Did I hold views similar or identical to those held by Daat Emet (who do not see the Torah as obligatory), I would not allow myself to live in Israel, for the simple reason that it is on land stolen from Canaanites in the past and from Palestinian Arabs in the present.
My question to you is:
How do those among you who hold themselves to be moral permit yourselves to live for even a moment on stolen land? You do not, after all, believe in a god who intended this land for us, etc. By what right (moral or legal) do you live in Israel?
This question is asked not to be argumentative, but in an effort to understand your point of view.
The arrogance of the religious has reached proportions that infuriate any ordinary person. (Even so, I will answer you because I blame your arrogance on the naivete to which you have been educated.)
First I will explain the “point of view” of your religion and then the human point of view.
Religious Jews think that G-d created the world and that he owns and rules over it.
In their opinion, man’s property is on loan from G-d, as is written: “Mine is the silver and Mine is the gold says the Lord of the Hosts” (Chaggai 2:8). For this reason they arrogantly state that G-d has made the money of the gentiles as though ownerless and therefore any damage caused to a gentile’s animal by a Jew’s ox does not require compensation, “He stood and permitted their money to the Jews” (Bava Kamma 38a). Thus, too, do they consider the conquest of lands under the ownership of others (like Joshua’s conquest of Israel from the hands of the locals). They claimed:
“If the nations of the world say to Israel ‘You are bandits, for you have conquered the land of the Seven Nations,’ they answer that the entire world belongs to the holy One, blessed be He. He created it, and He gives it to whom He sees fit. When He wished He gave it to them, and when He wished He took it from them and gave it to us” (Rashi on Genesis 1:1).
According to this dogmatic point of view G-d owns everything and G-d makes all the decisions. Where is it that G-d made these decisions?
In the Torah (the Pentateuch)!!! But because of the Chosen People’s sins and ingratitude to G-d, G-d became angry at His nation, exiled them, and scattered them amongst the nations. And to whom did G-d give the land of Israel? To the gentiles — one after the other, in keeping with the hidden will of the master of the world (G-d). In the meantime (during exile) what does G-d “want” to do with His chosen nation? In His Torah it is written that at a certain unspecified time the punishment of exile, together with other punishments, will cause the Jews to repent, and then G-d will gather them and return them to their land, as is written, “And you shall return to the Lord your G-d and hearken to His voice, all that I command you and your sons today you shall take to your hearts and your souls, and the Lord G-d will return you and take pity on you and will once again gather you from amongst the nations wherein the Lord your G-d dispersed you” (Deuteronomy 30:2). This means that the Jewish nation should not try to organize and conquer the land on their own; they should wait until G-d gathers them again. Thus did the unquestionable spokesmen of G-d (Chazal) express themselves, saying that the Jews should not enter the land by force, in an organized group, attempting to reconquer the area (Ketubot 111a). This means that if the Jews become arrogant enough to renounce their vow, it is in contradiction to G-d’s will. If so, they have stolen the land. So according to your religious point of view, you are forbidden to remain in the Land of Israel, stolen by Jews from the locals, for even a moment. If you are true and honest in your faith, you must pack up and go out to live among the gentiles, as have many Orthodox Jews in our day and age who live abroad.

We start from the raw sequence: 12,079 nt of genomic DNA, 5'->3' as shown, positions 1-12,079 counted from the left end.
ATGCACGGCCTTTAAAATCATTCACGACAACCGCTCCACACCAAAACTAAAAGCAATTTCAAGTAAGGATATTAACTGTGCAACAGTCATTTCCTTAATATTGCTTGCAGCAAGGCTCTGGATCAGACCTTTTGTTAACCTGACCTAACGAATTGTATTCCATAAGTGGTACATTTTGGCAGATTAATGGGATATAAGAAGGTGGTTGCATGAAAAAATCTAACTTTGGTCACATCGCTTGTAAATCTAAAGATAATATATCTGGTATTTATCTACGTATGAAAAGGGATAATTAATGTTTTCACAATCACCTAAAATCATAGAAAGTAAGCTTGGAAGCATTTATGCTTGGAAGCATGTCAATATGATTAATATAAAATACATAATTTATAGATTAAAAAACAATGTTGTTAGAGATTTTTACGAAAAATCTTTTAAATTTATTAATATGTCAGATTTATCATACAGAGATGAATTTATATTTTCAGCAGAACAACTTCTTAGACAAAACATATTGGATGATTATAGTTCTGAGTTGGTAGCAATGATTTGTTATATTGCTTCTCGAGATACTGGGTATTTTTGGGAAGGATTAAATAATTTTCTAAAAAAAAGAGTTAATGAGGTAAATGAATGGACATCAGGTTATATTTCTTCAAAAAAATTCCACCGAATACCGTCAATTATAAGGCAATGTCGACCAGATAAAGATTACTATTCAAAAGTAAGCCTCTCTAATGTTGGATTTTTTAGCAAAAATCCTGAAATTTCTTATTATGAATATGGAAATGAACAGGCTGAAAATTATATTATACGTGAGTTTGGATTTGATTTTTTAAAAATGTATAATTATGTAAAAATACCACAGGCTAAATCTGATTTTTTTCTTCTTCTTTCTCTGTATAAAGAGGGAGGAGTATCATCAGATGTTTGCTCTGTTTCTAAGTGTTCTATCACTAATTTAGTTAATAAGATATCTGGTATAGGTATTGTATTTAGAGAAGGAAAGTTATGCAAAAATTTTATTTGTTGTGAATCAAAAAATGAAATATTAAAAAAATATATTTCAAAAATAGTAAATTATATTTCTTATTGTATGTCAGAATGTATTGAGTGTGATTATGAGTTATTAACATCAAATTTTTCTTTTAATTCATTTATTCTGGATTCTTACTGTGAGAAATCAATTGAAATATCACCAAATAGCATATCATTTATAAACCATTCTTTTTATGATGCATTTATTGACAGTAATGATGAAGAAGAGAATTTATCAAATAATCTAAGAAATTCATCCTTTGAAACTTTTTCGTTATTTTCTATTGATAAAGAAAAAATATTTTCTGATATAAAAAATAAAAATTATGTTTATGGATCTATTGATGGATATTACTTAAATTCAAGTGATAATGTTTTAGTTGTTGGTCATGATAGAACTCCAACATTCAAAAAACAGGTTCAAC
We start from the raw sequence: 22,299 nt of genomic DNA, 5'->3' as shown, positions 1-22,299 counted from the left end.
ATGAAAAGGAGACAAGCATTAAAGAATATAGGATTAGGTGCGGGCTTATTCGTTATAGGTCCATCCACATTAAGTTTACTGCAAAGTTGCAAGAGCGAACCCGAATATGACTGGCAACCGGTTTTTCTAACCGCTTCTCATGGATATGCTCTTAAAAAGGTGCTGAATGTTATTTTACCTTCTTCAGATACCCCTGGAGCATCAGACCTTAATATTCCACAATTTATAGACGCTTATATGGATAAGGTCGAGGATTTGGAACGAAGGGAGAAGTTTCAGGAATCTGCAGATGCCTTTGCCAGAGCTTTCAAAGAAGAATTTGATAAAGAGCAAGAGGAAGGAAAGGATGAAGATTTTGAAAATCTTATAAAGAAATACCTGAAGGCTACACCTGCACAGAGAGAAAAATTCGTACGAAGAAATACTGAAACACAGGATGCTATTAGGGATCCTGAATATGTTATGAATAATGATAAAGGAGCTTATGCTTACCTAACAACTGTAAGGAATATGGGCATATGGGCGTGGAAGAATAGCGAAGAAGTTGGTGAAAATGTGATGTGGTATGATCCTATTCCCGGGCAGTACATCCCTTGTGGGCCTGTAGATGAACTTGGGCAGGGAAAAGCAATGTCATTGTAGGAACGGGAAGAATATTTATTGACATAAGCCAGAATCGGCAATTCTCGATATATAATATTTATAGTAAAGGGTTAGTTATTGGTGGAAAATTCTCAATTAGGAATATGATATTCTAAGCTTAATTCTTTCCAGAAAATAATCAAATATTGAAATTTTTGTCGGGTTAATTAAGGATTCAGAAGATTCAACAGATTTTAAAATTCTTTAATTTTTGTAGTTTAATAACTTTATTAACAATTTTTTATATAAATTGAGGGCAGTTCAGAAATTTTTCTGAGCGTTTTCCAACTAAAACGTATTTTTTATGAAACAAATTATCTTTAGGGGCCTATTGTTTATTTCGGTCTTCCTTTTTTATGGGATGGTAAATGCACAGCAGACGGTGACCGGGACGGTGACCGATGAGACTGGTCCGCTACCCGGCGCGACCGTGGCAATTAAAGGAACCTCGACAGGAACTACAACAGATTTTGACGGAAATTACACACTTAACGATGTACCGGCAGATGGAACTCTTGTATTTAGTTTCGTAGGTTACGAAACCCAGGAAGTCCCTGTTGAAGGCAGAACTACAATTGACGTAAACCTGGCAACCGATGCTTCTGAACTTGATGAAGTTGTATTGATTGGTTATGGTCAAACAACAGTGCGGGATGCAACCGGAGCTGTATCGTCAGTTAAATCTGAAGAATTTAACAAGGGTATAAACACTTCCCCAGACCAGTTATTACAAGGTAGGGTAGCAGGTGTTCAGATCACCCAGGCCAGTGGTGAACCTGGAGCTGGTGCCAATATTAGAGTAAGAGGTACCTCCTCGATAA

Reality has changed, and those who have changed it are the Enlightenment movement, nationalism, and the Zionist movement, all involving Jews who have left religion. The rabbis were forced to “interpret” the Scriptures, G-d’s will, to make them suit the new reality, each rabbi according to his own understanding and point of view. Thus, for example, Rabbi Alkalai reversed “G-d’s will” that we not ascend to Israel by force and claimed that we should move to Israel. “Thus is the redemption of Israel. At first it is bit by bit…because we are sworn not to all ascend together…the holy One, blessed be He, wants the redemption to be orderly and dignified, and therefore He made us swear not to all ascend together…but little by little until we are resting and settled in our land” (HaKeitz Hameguleh by Aviezer Ravitzky, pp. 49-50).